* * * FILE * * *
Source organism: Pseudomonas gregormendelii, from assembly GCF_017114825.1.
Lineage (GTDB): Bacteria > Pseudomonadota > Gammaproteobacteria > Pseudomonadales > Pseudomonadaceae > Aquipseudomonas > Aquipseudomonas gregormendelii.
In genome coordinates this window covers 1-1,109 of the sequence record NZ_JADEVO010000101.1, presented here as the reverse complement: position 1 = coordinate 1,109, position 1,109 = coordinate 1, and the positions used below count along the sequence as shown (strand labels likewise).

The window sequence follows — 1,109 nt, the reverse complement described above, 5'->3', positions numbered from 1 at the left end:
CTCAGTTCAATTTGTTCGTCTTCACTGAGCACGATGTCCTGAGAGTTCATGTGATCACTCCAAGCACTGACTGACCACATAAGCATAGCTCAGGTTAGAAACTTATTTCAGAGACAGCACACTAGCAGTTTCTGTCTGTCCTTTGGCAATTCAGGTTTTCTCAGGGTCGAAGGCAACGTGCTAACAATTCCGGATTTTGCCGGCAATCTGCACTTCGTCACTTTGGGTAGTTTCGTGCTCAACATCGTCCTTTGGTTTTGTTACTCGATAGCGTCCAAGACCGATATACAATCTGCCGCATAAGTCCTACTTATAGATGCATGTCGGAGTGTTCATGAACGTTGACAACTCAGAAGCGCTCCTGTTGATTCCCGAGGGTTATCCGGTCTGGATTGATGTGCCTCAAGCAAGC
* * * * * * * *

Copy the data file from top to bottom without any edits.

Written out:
Source organism: Pseudomonas gregormendelii, from assembly GCF_017114825.1.
Lineage (GTDB): Bacteria > Pseudomonadota > Gammaproteobacteria > Pseudomonadales > Pseudomonadaceae > Aquipseudomonas > Aquipseudomonas gregormendelii.
In genome coordinates this window covers 1-1,109 of the sequence record NZ_JADEVO010000101.1, presented here as the reverse complement: position 1 = coordinate 1,109, position 1,109 = coordinate 1, and the positions used below count along the sequence as shown (strand labels likewise).

The window sequence follows — 1,109 nt, the reverse complement described above, 5'->3', positions numbered from 1 at the left end:
CTCAGTTCAATTTGTTCGTCTTCACTGAGCACGATGTCCTGAGAGTTCATGTGATCACTCCAAGCACTGACTGACCACATAAGCATAGCTCAGGTTAGAAACTTATTTCAGAGACAGCACACTAGCAGTTTCTGTCTGTCCTTTGGCAATTCAGGTTTTCTCAGGGTCGAAGGCAACGTGCTAACAATTCCGGATTTTGCCGGCAATCTGCACTTCGTCACTTTGGGTAGTTTCGTGCTCAACATCGTCCTTTGGTTTTGTTACTCGATAGCGTCCAAGACCGATATACAATCTGCCGCATAAGTCCTACTTATAGATGCATGTCGGAGTGTTCATGAACGTTGACAACTCAGAAGCGCTCCTGTTGATTCCCGAGGGTTATCCGGTCTGGATTGATGTGCCTCAAGCAAGC